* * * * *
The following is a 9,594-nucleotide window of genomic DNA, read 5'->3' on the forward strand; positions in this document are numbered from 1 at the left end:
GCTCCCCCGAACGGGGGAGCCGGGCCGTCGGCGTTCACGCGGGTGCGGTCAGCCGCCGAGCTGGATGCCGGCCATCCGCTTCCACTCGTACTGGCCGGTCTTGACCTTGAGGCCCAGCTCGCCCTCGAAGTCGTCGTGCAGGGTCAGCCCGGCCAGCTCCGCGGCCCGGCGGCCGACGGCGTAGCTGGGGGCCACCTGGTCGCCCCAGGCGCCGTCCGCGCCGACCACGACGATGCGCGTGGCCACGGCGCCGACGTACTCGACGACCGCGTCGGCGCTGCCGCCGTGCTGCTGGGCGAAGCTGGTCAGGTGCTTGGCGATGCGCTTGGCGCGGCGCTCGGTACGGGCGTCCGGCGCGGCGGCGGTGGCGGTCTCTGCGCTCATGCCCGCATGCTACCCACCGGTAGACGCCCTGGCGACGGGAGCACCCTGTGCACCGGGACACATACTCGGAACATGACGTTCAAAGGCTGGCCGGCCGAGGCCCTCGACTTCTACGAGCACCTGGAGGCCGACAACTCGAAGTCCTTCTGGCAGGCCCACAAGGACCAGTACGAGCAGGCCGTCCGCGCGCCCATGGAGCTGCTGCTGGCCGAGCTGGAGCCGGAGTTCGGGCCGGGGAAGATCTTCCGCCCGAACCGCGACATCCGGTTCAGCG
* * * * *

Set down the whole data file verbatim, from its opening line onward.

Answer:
The following is a 9,594-nucleotide window of genomic DNA, read 5'->3' on the forward strand; positions in this document are numbered from 1 at the left end:
GCTCCCCCGAACGGGGGAGCCGGGCCGTCGGCGTTCACGCGGGTGCGGTCAGCCGCCGAGCTGGATGCCGGCCATCCGCTTCCACTCGTACTGGCCGGTCTTGACCTTGAGGCCCAGCTCGCCCTCGAAGTCGTCGTGCAGGGTCAGCCCGGCCAGCTCCGCGGCCCGGCGGCCGACGGCGTAGCTGGGGGCCACCTGGTCGCCCCAGGCGCCGTCCGCGCCGACCACGACGATGCGCGTGGCCACGGCGCCGACGTACTCGACGACCGCGTCGGCGCTGCCGCCGTGCTGCTGGGCGAAGCTGGTCAGGTGCTTGGCGATGCGCTTGGCGCGGCGCTCGGTACGGGCGTCCGGCGCGGCGGCGGTGGCGGTCTCTGCGCTCATGCCCGCATGCTACCCACCGGTAGACGCCCTGGCGACGGGAGCACCCTGTGCACCGGGACACATACTCGGAACATGACGTTCAAAGGCTGGCCGGCCGAGGCCCTCGACTTCTACGAGCACCTGGAGGCCGACAACTCGAAGTCCTTCTGGCAGGCCCACAAGGACCAGTACGAGCAGGCCGTCCGCGCGCCCATGGAGCTGCTGCTGGCCGAGCTGGAGCCGGAGTTCGGGCCGGGGAAGATCTTCCGCCCGAACCGCGACATCCGGTTCAGCG